The spotlight is now firmly on the key aspects of the governance framework. Particular emphasis has been laid on the audit and finance functions in addition to the board-level committees, all of which have a legal and moral responsibility to identify and disclose aspects of a promoter-driven agenda that could harm the interests of other stakeholders.
The requirement relating to the mandatory change of auditors stipulates a five-year period for rotation in the case of an individual and a 10-year period for a firm, to be calculated retrospectively, albeit with a relatively short cooling-off period.
Listed companies, unlisted public companies with a paid up share capital of R10 crore or more, private limited companies with a paid up share capital of R20 crore or more; and companies with public borrowings from financial institutions, banks or public deposits of R50 crore or more, need to rotate their statutory auditors. With companies being given only three years to work towards this change, this time-based limitation has essentially set the proverbial cat among the pigeons.
The situation is not so complex in the case of PSUs, which were already undergoing different levels of audit checks for their working and expenditures. Independent statutory auditors are appointed by the CAG for a period of three years at a time, followed by an independent audit by the CAG auditors. This is in addition to the stock exchange norms for quarterly reviews. There is a specific requirement in the context of the audit of companies where the equity participation by the government is 51% or more.
The 2013 Act has also unveiled a new era, where there is a clear preference towards disclosure norms over regulatory approvals. A key aspect in this context is related party transactions (RPTs). While the 1956 Act warranted central government approval for RPTs by large-cap companies, the 2013 Act necessitates a greater set of disclosures with shareholders approval. The scope of RPTs in the 2013 Act is deeply layered with provisions for a wider scope and coverage.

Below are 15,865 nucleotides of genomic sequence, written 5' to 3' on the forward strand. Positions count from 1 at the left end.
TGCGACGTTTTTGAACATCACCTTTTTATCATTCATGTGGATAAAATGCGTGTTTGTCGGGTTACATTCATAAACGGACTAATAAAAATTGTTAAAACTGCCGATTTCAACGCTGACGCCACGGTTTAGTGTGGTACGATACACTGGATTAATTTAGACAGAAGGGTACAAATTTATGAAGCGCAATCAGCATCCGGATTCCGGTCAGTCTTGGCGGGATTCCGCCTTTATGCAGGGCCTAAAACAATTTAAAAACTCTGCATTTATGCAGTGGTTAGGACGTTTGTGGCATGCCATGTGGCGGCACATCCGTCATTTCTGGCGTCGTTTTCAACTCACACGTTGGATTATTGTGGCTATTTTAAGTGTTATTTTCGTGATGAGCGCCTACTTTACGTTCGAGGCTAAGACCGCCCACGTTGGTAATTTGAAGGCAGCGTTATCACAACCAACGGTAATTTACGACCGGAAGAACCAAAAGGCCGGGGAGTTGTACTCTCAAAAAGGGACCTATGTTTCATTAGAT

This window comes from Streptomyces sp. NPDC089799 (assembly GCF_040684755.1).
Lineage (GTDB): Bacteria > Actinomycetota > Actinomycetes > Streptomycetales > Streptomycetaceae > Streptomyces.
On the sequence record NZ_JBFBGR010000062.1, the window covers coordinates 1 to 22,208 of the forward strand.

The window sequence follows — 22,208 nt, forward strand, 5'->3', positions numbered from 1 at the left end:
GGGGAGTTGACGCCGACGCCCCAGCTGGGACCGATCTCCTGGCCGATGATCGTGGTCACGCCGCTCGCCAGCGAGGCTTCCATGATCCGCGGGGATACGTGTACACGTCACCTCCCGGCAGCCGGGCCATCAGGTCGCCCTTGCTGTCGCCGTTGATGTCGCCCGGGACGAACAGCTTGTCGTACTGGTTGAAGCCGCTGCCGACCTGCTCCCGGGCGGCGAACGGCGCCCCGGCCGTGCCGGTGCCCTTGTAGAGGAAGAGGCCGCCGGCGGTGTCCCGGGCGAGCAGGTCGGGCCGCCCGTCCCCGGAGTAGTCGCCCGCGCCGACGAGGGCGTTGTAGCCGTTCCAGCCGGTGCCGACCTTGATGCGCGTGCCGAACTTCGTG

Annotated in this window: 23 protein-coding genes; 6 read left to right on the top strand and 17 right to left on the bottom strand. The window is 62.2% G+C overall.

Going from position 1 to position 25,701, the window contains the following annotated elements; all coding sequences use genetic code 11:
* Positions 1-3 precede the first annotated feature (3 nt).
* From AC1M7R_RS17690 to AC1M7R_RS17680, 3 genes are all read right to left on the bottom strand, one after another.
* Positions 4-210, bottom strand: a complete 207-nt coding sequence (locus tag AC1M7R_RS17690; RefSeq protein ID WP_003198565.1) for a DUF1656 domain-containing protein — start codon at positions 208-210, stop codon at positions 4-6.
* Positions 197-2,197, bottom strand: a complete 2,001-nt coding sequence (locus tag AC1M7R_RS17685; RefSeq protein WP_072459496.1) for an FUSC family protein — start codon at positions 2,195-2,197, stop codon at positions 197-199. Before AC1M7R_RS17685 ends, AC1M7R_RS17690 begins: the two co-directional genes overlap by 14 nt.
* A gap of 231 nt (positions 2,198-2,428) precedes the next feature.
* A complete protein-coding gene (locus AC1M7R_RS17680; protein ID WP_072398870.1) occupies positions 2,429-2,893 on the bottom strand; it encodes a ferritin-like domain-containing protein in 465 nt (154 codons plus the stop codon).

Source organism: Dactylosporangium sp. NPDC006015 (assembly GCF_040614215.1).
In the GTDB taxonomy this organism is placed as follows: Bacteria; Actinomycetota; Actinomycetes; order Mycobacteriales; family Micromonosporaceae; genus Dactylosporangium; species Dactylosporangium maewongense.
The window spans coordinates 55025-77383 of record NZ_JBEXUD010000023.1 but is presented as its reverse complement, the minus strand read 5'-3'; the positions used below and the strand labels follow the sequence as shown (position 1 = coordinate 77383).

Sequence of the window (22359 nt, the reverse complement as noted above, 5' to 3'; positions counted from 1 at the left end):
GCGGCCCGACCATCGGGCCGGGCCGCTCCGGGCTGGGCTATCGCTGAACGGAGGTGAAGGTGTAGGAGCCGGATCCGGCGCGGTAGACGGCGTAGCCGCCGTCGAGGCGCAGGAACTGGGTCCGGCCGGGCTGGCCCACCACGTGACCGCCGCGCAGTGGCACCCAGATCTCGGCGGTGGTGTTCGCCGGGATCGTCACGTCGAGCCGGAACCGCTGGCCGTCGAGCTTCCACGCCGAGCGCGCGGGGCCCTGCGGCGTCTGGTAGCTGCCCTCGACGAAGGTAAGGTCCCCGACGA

While the requirements for RPTs appear to be onerous, the same can be addressed by determining the scope of related parties with reference to AS-18, Clause 49 and the Income-tax Act, 1961, before mapping parties under these regulations. A one-time risk assessment of RPTs ensures a consistent approach, which needs to be integrated with the policy framework for recurring transactions. This can also be automated to track RPTs.
In the case of PSUs, although the government may no longer be the sole shareholder, as a good governance practice it is important for the government to demonstrate adequate regard for minority shareholders interest, notwithstanding the change in law.
Then there is the issue relating to whistle blowing, where the Act requires companies to establish a vigil mechanism for employees to report genuine concerns to the management. Clearly the intent of the Act is to ensure that the audit committee oversees the operation of the mechanism. However, while the Act requires companies to ensure safeguards against victimisation, it is silent on the important aspect of anonymity.
PSUs can only succeed in the long run, if they have a strong backbone of accountability and transparency, which facilitates the free flow of information from within. A legislation which can facilitate this free flow has to be one where the whistle-blowers are protected. As a best practice, allowing the reporter to remain anonymous helps in ensuring protection against victimisation for whistle blowing.
This apart, companies should maintain adequate and auditable documentation of all the concerns received. And what does this mean for independent directors
The code for independent directors is set out in Schedule IV (section 149(8)) contained in the Act. According to this code, the duties of independent directors include ascertaining and ensuring that the company has an adequate and functional vigil mechanism and that the interests of the person using this mechanism are not prejudiced due to use of the mechanism.
What about the role of the auditors Clearly it would be a mistake to contend that the auditor of the company is powerful and competent enough to address this problem solely. After all, why should the auditor be the lynchpin for ensuring financial and accounting probity and the supreme whistle-blower, especially when collusive fraud can go undetected for years Or are we fast approaching the point, where the debate as to which way to develop the corporate governance framework, must move from the esoteric to the practical.
The author is partner, leader (consulting & markets), Mazars